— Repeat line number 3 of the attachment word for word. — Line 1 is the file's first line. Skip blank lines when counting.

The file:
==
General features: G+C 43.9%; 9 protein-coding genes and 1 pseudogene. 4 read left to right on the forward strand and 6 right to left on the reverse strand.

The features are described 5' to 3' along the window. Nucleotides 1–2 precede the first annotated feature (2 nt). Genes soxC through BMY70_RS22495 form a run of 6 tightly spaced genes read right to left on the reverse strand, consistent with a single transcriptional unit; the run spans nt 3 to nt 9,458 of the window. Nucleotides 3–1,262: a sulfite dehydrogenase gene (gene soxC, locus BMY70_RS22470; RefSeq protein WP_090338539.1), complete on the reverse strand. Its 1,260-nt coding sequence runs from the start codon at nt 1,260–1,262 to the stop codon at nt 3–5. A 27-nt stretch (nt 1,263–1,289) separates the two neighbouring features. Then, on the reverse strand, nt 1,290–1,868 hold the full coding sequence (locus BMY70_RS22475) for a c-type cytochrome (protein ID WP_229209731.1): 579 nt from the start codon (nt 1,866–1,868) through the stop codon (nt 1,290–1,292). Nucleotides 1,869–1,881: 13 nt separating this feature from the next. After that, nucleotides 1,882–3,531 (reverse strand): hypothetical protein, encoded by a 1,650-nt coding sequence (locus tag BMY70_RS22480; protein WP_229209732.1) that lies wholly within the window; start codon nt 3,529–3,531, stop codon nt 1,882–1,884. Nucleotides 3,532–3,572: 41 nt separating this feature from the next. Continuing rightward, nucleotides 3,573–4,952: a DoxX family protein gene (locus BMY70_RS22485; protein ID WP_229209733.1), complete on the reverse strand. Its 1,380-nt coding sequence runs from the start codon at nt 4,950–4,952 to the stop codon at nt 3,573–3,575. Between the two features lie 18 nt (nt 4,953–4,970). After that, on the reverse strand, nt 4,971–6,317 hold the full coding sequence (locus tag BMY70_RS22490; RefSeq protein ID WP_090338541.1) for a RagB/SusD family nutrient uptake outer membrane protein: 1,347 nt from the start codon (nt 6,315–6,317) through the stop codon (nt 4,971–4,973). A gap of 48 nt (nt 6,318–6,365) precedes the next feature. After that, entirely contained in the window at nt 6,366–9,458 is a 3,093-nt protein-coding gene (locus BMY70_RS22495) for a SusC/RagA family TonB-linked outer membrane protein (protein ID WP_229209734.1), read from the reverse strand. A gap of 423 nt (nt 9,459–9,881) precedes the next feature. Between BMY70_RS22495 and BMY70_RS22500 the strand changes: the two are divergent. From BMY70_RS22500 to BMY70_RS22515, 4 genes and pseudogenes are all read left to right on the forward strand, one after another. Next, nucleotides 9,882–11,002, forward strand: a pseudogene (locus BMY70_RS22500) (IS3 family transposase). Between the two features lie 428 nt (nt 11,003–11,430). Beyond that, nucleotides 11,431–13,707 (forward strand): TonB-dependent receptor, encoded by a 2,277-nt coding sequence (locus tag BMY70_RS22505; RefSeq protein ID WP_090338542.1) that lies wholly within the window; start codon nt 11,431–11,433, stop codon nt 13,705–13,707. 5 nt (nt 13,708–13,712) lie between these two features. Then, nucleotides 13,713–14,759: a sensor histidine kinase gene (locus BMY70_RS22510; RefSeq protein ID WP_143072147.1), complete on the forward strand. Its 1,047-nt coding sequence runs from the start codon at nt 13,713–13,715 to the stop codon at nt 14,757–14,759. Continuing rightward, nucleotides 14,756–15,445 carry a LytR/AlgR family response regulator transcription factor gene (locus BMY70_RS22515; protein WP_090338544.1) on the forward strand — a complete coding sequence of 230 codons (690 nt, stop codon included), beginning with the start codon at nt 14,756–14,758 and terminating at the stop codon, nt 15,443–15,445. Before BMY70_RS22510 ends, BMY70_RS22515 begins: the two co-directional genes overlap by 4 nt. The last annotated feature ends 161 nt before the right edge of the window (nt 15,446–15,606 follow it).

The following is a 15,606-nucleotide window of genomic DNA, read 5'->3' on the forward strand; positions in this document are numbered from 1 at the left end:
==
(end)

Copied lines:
The following is a 15,606-nucleotide window of genomic DNA, read 5'->3' on the forward strand; positions in this document are numbered from 1 at the left end: